Tregunna – Carla Vermaat
‘Tregunna’ by Dutch author Carla Vermaat, writing her twenty first novel in English (some using the nom de plume Mary Morgan), ranks among the most original crime stories I have read this year. The setting, to me at least, was a discovery: the Cornish coast and the town of Newquay, which Vermaat paints so vividly, give the reader as strong a sense of place as can be found for example in Peter May’s Isle of Lewis novels. Then there is Vermaat’s choice of lead investigator, which is bold, to say the least. Detective Inspector Andy Tregunna, in his early forties, is a lone and perhaps lonely man with an unhappy marriage behind him. And he is seriously ill, needing surgery for colon cancer, so that he has to be taken off his first murder case: the stabbing of a middle-aged woman, found on the edge of a supermarket car park in Newquay by two young children and their bewildered mother. But he doesn’t give up. Perhaps because he simply wants to feel, and stay, alive, he doesn’t stop trying to make sense of a murder which makes no sense at all to the police and to the victim’s only relative, her daughter.
Jane Croft, the victim, was an unassuming, quiet person, who had been left by her husband for another woman and who carried on as normally as possible with her life. But what is ‘normal’? Certainly nothing that can be neatly packaged and labelled, as Vermaat gradually shows the reader through her deft psychological insights. The author builds up her characters painstakingly, by careful observation of the minute details that make up their lives. The reader needs some patience early on, for this is no tear-away plot. Action cop lovers, be warned. But such patience will be amply rewarded. By a slow, precise process of accretion, Vermaat fleshes out men and women which are real because they are both reassuringly ‘normal’ and also, inevitably, a little flawed. Or very much so. By the end of the novel, we could in fact be excused for believing there is no ‘normal’.
As a contemporary crime story, ‘Tregunna’ is also original for being relatively low-tech (crime detection-wise) and apparently slow-paced, as might befit idyllic Cornwall. Only apparently though. While Vermaat shies away from action sequences and car chases – hard to do them if your lead detective is recovering from a cancer operation – her ability at concealing, and then unpeeling the story layer by layer, makes for tense reading.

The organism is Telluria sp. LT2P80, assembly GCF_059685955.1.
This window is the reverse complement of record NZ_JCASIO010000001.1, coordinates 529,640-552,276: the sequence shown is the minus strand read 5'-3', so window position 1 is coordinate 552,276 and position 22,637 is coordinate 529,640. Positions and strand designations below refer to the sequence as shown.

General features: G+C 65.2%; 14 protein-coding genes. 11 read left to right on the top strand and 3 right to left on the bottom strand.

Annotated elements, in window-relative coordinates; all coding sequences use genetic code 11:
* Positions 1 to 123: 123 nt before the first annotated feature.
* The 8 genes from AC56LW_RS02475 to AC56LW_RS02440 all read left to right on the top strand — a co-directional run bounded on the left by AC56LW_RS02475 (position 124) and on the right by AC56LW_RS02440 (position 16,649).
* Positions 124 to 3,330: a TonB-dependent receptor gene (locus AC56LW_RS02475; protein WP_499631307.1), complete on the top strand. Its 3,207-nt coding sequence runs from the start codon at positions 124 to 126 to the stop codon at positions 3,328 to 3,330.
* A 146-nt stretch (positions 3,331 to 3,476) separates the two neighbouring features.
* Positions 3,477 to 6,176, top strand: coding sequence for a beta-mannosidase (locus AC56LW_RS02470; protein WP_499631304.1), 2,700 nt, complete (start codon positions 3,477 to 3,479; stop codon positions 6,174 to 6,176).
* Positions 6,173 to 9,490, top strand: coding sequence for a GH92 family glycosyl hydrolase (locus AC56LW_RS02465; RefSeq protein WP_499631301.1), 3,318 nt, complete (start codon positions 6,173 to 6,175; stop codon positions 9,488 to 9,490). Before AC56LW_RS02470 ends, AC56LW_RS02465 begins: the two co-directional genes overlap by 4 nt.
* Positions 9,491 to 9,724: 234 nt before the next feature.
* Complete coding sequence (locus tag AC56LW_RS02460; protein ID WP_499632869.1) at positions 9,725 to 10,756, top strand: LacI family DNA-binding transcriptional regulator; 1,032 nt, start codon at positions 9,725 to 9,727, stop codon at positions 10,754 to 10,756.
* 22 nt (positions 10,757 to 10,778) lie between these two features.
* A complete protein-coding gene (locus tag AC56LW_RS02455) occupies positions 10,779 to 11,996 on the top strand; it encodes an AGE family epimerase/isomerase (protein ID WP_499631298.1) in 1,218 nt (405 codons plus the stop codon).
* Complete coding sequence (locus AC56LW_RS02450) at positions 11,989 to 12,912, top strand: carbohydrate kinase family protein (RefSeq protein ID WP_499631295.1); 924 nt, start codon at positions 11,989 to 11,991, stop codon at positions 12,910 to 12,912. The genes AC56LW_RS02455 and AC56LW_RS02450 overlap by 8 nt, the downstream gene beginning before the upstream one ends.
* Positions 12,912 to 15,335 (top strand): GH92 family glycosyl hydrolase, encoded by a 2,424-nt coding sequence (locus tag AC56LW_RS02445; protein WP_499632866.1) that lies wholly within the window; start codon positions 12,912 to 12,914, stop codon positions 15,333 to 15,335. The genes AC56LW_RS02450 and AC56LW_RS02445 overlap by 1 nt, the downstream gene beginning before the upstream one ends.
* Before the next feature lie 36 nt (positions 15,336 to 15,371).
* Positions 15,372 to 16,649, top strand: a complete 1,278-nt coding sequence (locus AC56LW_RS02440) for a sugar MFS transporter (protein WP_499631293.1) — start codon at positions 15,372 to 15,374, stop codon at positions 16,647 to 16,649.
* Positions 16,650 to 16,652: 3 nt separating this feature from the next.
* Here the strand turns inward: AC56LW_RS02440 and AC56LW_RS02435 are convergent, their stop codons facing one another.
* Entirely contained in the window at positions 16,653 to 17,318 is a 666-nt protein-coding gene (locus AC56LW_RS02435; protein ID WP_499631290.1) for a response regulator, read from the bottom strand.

Even if the initial investigation seems to peter out into nothingness, Vermaat draws the reader in by opening new vistas on the psychology and actions of her leading characters: Tregunna is frustrated at the investigation and fears for his health, another stark reminder that ‘normal’ can be, sadly, far from pleasant; Jane Croft’s estranged husband turns out to have died only six months before his ex-wife, knifed to death in what was dismissed as a gangland mugging gone wrong; two potential witnesses to the dumping of Jane Croft’s dead body offer curiously conflicting evidence, and one of them, an attractive woman called Marie, shows an uncanny ability for getting under the inspector’s skin. There are layers aplenty, keeping the reader busy and interested.
‘Tregunna’ is an original murder mystery and at the same time a satisfying example of one of crime writing’s classic canons: a country (or coastal in this case) setting, a small, tight-knit community, an apparently motive-less murder, a local police force that has to solve it with limited means. I could label this a classic British canon, though there are strong echoes of Henning Mankell and his Kurt Wallander in Vermaat’s story, and not just because Newquay could very well be swapped for Sweden’s Ystad (same population, by the way). Just as in many Wallander stories, it will be down to the doggedness, instinct and courage of one man alone, Andy Tregunna in this case, to bring a semblance of normality where the ugliness of violence has torn lives apart, and he will go about it in un understated, almost humble way that is both unconventional and captivating. And certainly deserving another story, and another good read.